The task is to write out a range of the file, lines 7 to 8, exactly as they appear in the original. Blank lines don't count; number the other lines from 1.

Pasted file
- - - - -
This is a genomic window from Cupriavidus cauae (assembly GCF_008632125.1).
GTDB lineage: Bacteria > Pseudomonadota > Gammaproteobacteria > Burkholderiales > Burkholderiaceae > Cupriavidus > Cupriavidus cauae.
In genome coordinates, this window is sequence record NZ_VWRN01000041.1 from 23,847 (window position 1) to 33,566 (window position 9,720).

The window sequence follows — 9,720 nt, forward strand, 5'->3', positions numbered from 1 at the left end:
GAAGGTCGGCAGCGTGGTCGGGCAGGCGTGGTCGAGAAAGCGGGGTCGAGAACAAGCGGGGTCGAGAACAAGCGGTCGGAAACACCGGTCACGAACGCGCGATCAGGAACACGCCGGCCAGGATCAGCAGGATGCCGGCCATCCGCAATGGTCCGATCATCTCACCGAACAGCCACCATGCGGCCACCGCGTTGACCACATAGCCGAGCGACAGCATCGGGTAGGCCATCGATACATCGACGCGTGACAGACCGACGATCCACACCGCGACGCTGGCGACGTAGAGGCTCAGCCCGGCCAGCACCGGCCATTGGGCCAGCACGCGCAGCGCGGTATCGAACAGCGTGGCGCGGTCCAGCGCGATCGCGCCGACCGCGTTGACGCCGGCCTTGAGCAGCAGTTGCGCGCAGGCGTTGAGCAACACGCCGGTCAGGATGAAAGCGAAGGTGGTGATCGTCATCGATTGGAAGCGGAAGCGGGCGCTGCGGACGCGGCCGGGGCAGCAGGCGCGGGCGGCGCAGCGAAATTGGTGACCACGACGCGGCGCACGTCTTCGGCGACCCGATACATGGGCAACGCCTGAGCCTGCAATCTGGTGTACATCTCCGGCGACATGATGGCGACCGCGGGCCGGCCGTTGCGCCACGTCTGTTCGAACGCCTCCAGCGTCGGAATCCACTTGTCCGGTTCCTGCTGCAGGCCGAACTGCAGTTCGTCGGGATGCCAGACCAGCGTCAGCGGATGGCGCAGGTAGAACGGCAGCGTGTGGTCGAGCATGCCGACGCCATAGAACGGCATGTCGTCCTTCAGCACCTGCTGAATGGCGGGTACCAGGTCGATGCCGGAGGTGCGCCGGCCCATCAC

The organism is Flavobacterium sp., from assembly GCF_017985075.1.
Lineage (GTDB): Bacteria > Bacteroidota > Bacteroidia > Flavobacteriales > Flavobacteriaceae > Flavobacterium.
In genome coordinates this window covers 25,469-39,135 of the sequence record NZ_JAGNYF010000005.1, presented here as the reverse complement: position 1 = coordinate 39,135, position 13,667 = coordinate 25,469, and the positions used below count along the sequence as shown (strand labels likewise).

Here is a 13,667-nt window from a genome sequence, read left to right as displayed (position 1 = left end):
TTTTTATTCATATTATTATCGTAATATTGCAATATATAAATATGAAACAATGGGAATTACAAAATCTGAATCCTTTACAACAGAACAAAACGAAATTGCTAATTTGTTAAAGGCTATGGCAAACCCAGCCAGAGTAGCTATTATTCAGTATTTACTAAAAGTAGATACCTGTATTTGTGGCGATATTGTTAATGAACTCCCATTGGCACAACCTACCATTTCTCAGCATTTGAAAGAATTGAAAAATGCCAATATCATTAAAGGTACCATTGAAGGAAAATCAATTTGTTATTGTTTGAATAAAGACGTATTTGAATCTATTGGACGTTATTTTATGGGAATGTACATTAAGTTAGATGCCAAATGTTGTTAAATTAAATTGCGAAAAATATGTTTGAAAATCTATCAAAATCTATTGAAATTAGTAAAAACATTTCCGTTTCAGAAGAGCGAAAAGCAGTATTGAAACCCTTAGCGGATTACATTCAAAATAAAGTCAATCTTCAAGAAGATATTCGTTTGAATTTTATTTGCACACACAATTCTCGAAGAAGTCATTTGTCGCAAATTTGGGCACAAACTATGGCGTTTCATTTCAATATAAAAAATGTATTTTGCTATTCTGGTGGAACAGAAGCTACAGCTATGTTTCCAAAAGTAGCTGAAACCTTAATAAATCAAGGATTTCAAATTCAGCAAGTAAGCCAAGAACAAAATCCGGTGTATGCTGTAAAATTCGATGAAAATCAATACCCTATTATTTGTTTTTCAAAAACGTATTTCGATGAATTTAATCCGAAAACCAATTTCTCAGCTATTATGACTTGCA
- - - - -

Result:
Lineage (GTDB): Bacteria > Bacteroidota > Bacteroidia > Flavobacteriales > Flavobacteriaceae > Flavobacterium.
In genome coordinates this window covers 25,469-39,135 of the sequence record NZ_JAGNYF010000005.1, presented here as the reverse complement: position 1 = coordinate 39,135, position 13,667 = coordinate 25,469, and the positions used below count along the sequence as shown (strand labels likewise).